North Korea firing of ballistic missile into sea deemed ‘absolutely unforgivable’ by Japan

North Korea firing of ballistic missile into sea deemed ‘absolutely unforgivable’ by JapanNorth Korea firing of ballistic missile into sea deemed ‘absolutely unforgivable’ by Japan
Carl Samson
February 28, 2022
Amid Russia’s invasion of Ukraine, North Korea reportedly launched a ballistic missile on Sunday after a month-long break from weapons testing.
The missile, which was fired toward the sea, was Pyongyang’s first launch after ceasing all weapons tests during the Winter Olympics, hosted by its ally, China, according to the Korea Herald.
South Korea’s Joint Chiefs of Staff reportedly said the missile was detected from the Sunan area in the North Korean capital at around 7:52 a.m. Japan’s Defense Ministry said it traveled some 300 kilometers (approximately 186 miles) at an altitude of 620 kilometers (385 miles) before landing outside Japan’s exclusive economic zone, according to the Associated Press.
South Korea’s Gen. Won In-choul, chairman of the JCS, and U.S. Gen. Paul LaCamera, commander of ROK-US Combined Forces Command, held a video conference after the missile test, according to the Korea Herald, during which both parties committed to “maintaining a firm defense posture.”
The test also occurred on the same day Russian President Vladimir Putin ordered his nuclear deterrence forces on high alert. The move, which continues to make headlines around the world, was a direct retaliation for the “unfriendly economic actions” and “aggressive” statements made by NATO countries against Moscow, according to Russian state news agency TASS.
The South Korean Presidential National Security Council reportedly expressed “deep concern and grave regret” over Pyongyang’s latest launch. 
“Launching a ballistic missile at a time when the world is striving to resolve the Ukraine war is never desirable for peace and stability in the world, region and on the Korean Peninsula,” the executive Blue House said in a statement, according to the Korea Herald.
Japanese Defense Minister Nobuo Kishi also denounced the test, saying, “If North Korea deliberately carried out the missile launch while the international community is distracted by the Russian invasion of Ukraine, such an act is absolutely unforgivable,” according to the Associated Press.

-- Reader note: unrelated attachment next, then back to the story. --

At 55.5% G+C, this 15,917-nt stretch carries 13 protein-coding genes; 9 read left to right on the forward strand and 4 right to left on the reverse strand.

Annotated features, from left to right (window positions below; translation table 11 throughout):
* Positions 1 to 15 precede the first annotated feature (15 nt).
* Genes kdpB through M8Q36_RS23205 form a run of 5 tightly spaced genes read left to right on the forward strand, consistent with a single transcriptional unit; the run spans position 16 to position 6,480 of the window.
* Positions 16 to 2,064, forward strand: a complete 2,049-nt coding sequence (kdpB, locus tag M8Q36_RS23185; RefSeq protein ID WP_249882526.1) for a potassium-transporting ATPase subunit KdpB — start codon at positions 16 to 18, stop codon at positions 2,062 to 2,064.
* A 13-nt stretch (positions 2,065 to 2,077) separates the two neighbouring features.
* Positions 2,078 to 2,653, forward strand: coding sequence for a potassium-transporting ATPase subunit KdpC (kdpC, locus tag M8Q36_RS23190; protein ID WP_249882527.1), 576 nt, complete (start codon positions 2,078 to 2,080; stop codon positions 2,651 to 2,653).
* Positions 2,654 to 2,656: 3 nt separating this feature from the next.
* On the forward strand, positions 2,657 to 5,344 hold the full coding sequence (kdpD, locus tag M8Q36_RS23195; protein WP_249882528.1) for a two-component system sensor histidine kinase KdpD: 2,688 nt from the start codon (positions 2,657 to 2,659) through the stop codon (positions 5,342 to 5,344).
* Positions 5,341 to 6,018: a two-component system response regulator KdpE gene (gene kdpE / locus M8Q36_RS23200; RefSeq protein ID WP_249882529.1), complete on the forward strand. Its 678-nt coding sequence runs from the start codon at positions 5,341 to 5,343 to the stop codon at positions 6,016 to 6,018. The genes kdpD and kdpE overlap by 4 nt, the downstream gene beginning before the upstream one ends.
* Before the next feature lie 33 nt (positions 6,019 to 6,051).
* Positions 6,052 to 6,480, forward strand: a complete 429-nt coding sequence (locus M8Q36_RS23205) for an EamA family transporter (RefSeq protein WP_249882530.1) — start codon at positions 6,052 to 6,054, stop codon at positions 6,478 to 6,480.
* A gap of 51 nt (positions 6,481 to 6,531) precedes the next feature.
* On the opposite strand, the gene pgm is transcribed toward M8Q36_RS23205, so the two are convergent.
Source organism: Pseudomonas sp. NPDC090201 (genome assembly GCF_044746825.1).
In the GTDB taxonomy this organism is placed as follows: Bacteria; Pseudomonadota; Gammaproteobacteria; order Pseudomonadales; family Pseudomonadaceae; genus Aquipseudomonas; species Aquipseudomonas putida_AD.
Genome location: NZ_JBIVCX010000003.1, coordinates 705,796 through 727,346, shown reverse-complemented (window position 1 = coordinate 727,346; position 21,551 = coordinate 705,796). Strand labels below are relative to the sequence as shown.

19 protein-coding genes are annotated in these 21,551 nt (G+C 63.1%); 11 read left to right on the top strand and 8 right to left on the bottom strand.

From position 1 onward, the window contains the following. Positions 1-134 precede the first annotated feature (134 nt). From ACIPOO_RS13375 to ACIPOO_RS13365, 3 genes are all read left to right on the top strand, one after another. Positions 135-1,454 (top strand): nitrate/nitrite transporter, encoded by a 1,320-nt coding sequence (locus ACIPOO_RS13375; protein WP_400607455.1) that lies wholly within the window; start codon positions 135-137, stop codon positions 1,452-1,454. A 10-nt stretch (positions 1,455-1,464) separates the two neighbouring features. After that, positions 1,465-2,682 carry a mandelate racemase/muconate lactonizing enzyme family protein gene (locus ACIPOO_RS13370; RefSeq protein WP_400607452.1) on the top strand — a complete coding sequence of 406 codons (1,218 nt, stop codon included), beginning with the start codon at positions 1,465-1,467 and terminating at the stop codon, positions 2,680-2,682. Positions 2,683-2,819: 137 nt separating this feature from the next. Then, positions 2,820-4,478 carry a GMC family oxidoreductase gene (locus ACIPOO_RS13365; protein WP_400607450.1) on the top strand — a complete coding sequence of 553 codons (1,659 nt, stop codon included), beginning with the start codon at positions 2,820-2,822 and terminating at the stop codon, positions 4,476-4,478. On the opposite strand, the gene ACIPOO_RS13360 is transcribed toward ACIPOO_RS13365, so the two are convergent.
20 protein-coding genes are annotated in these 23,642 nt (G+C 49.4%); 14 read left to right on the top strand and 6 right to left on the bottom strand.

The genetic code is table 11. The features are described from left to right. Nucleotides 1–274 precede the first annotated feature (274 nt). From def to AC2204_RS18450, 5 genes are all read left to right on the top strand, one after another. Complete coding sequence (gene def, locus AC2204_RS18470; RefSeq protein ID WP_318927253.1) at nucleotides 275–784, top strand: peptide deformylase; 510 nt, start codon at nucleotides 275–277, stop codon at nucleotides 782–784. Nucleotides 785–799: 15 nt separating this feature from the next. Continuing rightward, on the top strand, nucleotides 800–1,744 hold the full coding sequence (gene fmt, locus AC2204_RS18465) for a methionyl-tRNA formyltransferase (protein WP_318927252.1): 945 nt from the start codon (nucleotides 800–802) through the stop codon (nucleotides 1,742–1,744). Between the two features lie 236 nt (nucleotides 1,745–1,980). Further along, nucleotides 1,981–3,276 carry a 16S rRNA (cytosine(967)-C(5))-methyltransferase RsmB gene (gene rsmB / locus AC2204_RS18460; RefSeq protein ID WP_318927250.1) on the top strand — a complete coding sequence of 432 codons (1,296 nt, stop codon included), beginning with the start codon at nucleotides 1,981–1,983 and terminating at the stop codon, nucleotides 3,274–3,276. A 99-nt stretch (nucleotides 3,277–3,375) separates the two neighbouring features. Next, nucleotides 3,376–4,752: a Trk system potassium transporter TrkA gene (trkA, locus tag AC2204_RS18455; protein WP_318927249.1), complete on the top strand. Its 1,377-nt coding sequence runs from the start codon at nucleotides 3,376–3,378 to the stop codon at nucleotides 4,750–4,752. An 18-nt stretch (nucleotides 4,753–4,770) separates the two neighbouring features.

Similarly to China last week, Pyongyang has blamed the U.S. for the ongoing crisis in Ukraine and refused to call the situation a “war” or an “invasion.”
“The U.S. unilateral and unfair cold war mentality and its bloc-forming external policy make the structure of international relations be transformed into the one of a new cold war, and they strain politico-military situations with each passing day and continue to spawn new knotty problems in different parts of the world,” read a post published by the North Korean Foreign Ministry which was attributed to researcher Ri Ji Song by KCNA.
The post then claimed: “The root cause of the Ukrainian crisis also lies in the high-handedness and arbitrariness of the U.S. which has held on solely to the unilateral sanction and pressure while pursuing only global hegemony and military supremacy in disregard of the legitimate demand of Russia for its security.”
In a tweet, Artyom Lukin, a professor of international relations at Far Eastern Federal University in Russia’s Vladivostok, pointed out that Pyongyang’s statement is “similar to China’s official stance.” He called it another sign of coalition between the three states.
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For the first time since the attacks began, Russian and Ukrainian officials held talks at the Ukraine-Belarus border on Monday morning. Ukrainian soldiers reported that the Russian offensive has slowed, as per Al Jazeera.
Moscow’s nuclear forces, however, remain on high alert. 
“Shifts on duty at the command posts of the Strategic Missile Forces, the Northern and Pacific Fleets, and the Long-Range Aviation Command began to carry out combat duty with reinforced personnel,” Defense Minister Sergei Shoigu told Putin, according to Reuters.
Featured Image via Kremlin.ru (CC BY 4.0)
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